Under Wraps vs. Under Raps

Writing Tip 230: “Under Wraps” vs. “Under Raps”

Under the lyrics of your favorite song, you might hear the base line driving the music. Depending on your musical taste, maybe its “under raps,” but this is the only time you should use this spelling. When you think of the correct spelling of this idiom, which is “under wraps” by the way, think instead […]

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Prouder or More Proud Peacock

Writing Tip 229: “More Proud” vs. “Prouder” (And when to use “-er” and “-est” vs. “more” and “most”)

If your mom has ever told you she couldn’t be more proud, maybe she said it because it was true. But before you start feeling all the warm fuzzies, maybe it was just a matter of linguistics. “More proud” isn’t really a thing. She couldn’t be “more proud,” because that combination of words isn’t technically […]

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"School of Fish" vs. "Shoal of Fish"

Writing Tip 228: “School of Fish” vs. “Shoal of Fish”

It’s time to get schooled on a “school of fish” vs. “shoal of fish.” Here’s your hint: one of them shoals, and one of them “schools.” Did that help? What do you mean “No”? This is a tip designed to make you look savvy, since most people aren’t aware of a difference.

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Leg Work vs. Legwork

Writing Tip 227: “Leg Work” vs. “Legwork”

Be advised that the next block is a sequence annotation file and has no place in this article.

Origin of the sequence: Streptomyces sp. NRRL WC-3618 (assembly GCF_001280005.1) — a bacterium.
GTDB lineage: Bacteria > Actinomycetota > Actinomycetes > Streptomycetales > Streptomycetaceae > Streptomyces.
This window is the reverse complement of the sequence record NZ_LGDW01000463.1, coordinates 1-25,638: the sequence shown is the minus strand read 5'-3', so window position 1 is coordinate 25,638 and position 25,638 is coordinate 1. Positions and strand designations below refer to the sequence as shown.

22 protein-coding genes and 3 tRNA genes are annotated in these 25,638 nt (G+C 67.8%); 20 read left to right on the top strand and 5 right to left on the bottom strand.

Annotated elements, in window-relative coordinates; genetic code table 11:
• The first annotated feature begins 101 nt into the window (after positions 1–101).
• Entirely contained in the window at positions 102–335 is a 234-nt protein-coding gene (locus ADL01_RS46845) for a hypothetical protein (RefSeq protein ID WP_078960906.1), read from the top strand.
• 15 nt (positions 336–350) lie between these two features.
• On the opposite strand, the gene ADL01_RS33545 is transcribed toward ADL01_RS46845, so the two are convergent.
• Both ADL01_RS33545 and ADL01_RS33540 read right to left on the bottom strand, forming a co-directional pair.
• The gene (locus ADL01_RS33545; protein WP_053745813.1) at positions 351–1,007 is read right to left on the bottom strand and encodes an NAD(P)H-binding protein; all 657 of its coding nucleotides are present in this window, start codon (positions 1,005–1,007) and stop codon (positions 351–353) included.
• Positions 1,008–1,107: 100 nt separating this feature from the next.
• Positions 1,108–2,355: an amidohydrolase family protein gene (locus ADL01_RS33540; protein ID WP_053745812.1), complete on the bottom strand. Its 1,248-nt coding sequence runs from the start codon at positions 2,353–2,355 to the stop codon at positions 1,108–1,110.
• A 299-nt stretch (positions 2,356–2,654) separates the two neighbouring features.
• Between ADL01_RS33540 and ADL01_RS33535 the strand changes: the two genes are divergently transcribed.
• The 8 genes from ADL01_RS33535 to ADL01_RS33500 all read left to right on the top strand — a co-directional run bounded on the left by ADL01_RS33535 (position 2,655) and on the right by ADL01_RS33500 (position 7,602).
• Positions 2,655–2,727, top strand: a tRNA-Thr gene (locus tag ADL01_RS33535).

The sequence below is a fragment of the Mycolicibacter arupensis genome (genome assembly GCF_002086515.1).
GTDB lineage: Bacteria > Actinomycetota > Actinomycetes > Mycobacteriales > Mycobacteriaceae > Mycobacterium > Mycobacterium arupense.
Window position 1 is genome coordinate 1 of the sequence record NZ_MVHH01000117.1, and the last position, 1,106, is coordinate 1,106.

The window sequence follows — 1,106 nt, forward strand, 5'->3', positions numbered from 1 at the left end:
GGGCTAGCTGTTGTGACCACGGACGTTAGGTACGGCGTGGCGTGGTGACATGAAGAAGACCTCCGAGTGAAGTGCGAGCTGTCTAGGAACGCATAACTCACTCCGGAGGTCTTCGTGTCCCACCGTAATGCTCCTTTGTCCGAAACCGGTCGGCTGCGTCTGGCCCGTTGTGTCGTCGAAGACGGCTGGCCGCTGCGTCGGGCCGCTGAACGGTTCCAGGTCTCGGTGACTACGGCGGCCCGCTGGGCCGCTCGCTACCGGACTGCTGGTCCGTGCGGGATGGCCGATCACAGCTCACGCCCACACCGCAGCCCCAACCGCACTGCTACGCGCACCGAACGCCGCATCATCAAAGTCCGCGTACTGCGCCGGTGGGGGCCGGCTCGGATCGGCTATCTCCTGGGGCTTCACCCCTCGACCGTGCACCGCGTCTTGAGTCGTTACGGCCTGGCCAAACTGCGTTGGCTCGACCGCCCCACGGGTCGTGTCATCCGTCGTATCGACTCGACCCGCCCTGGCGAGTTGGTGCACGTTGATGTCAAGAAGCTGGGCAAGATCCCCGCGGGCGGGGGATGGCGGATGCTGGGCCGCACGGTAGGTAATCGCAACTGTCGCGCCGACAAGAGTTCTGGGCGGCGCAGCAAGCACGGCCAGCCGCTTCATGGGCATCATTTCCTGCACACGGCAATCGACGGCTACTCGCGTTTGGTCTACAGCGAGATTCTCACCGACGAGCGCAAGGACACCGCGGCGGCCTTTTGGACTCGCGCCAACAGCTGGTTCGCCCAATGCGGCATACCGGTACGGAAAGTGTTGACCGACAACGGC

The Rockettes do leg work. MMA fighters do leg work. Kids with mad soccer skills do leg work. If you’re talking about research and preparation, your legs probably shouldn’t get as much of a shout-out as you seem to be giving them. The idea of “legwork,” as a single word, dates back to the 1890s. […]

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"this" and "that"

Writing Tip 226: Adding Specificity to “This” and “That”

If you’re talking about this, that, and the other, does everyone else in the conversation have a clue about what you’re discussing? “This” and “that” are great words. They help with specificity when you’re talking about this bird in a nearby tree versus that bird over on the wind vane. They help distinguish between this […]

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Writing Tip 225: “Poisonous” vs. “Venomous”

Writing Tip 225: “Poisonous” vs. “Venomous”

I have good news for you. Contrary to what you might have heard, there’s no such thing as a poisonous snake. But here’s the bad news, this doesn’t make your next romp through leaf piles in the woods any safer.

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Ravage vs Ravish

Writing Tip 224: “Ravish” vs. “Ravage”

If you’re talking ‘bout the birds and the bees and the flowers and the trees and the moon up above, you might be tackling this thing called “love,” but here’s a hint: if you’re writing about a lover ravaging another, it’s not a happy love story. To take it up a notch—and maybe a few […]

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